It seems easy. The leaf spiraling toward the ground, I mean. It drifts from a branch someplace above. Perhaps billowing slightly in a puff of air, shifting to the left and right, rocking, but mostly floating downward. I can chart its progress. Erratic but graceful. Slow but progressing. Perhaps it comes as a solo traveler, or as part of a shower shook free in a mass rustling. Regardless of how it comes, my impulse is always the same.
I want to catch it.
I run beneath the trees, starting for one leaf and then changing my mind and leaping for another. Always, at the last possible moment, the leaf slips past my fingertips. As though pulled by an invisible string, it floats within inches and then leaps out of reach. I try for another one. Both hands grasp as though tackling a football. I feel a leaf bounce off my head. My hands are still empty.
“It’s deceptively hard,” I call to a friend.
She laughs, and in reply, starts pulling leaves from the sky as though plucking them from a bush.
So maybe it’s just me that struggles with this inane activity. Perhaps I’m just not quick enough to close my fist when the leaf hits my palm. Perhaps I rely too much on calculated visual trajectory rather than impulse each time the leaf scoots just out of reach. Or perhaps, and I know this may be hard to believe, but perhaps I overthink my leaf-catching technique.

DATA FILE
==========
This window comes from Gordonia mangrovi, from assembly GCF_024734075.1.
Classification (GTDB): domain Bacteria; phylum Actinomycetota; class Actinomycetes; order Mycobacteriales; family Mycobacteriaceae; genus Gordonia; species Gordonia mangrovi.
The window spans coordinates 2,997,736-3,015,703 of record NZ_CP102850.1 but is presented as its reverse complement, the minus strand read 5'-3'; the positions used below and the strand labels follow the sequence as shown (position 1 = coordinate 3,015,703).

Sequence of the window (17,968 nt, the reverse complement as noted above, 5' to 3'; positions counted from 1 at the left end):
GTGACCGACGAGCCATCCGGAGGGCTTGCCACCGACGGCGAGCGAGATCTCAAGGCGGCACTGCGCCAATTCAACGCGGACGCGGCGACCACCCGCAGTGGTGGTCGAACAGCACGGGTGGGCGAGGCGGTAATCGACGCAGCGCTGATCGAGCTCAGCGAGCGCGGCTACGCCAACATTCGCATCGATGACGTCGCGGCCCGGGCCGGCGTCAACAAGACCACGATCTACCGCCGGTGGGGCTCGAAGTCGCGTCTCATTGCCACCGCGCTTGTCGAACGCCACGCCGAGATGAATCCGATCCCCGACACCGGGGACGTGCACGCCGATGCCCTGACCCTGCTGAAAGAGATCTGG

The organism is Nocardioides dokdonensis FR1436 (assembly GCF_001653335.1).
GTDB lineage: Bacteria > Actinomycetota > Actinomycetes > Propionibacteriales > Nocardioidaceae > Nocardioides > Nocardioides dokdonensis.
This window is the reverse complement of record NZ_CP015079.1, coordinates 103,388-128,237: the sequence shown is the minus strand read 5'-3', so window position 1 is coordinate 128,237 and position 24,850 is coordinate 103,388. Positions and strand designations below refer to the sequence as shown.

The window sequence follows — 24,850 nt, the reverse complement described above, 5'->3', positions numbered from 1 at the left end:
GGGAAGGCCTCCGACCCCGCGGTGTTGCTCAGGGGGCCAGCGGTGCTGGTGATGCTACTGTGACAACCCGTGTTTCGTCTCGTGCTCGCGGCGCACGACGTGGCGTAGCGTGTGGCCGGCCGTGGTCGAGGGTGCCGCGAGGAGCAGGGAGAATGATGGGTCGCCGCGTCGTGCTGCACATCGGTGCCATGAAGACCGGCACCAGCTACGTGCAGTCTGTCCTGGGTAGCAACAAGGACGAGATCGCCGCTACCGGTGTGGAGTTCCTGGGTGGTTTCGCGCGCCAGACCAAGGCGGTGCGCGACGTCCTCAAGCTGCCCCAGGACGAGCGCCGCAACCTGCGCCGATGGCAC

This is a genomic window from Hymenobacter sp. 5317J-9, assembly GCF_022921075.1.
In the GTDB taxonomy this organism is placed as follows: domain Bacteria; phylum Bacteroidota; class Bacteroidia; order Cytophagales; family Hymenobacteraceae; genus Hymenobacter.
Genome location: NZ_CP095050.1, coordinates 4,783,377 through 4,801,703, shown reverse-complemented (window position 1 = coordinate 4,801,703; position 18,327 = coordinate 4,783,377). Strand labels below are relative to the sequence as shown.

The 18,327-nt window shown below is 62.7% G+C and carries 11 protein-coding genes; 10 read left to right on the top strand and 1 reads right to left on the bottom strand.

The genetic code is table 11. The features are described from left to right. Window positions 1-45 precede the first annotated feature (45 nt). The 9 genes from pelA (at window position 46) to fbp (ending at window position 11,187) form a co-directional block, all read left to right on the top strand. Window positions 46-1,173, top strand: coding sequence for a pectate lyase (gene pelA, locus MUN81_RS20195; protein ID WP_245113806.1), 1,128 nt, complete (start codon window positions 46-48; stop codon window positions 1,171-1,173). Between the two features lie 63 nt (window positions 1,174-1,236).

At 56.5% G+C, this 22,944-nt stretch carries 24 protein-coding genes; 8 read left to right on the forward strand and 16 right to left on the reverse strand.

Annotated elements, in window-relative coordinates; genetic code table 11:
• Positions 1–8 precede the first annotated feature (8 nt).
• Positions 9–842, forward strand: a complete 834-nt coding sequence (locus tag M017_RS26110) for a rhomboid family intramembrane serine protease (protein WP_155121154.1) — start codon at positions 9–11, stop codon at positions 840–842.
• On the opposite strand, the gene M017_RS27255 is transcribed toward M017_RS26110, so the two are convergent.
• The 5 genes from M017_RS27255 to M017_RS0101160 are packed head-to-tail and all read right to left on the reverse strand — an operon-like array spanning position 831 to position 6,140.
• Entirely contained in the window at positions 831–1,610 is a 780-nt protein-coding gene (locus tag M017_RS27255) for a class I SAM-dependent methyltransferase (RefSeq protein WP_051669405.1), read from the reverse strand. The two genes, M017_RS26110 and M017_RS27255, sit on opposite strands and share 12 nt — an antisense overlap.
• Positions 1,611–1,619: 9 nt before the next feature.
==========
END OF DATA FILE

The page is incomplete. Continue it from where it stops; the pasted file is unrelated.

Toward the end of my excursion, I finally capture a leaf. It’s not a particularly handsome leaf. It’s small and brown and rather tattered. The edges fray even as it is held, fluttering, in my hand. But it is mine. I take a picture.
There are days I feel a bit like that leaf. Floating on what appears to be a gentle current only to be suddenly swept this way or that. My energy is gone. My edges are tattered and frayed. I’ve lost my grip and leaped out into the great unknown.
In those moments I am grateful that it is not someone like me standing under the tree. As I chart my course, I’m not counting on human quickness or visual trajectory to guide me. I am counting on the steady hand of God. There is nothing I can do that will surprise Him. There is nothing I can do to slip from His grasp or bounce off His fingertips. Even when I feel like I am free-falling, His hands are beneath me. His timing is perfect. He will catch me at the perfect moment. He who formed me will not let me fall.
That’s a promise worth hanging on to.
Janet Beagle, Ph.D. serves as director of graduate programs for Purdue University’s College of Engineering and is a writer, a Bible study teacher, and a student of God’s word. In her spare time, she likes to eat other people’s cooking and hike with her dog, Marly. Read more of Janet’s Christian reflections at www.mustardpatch.org.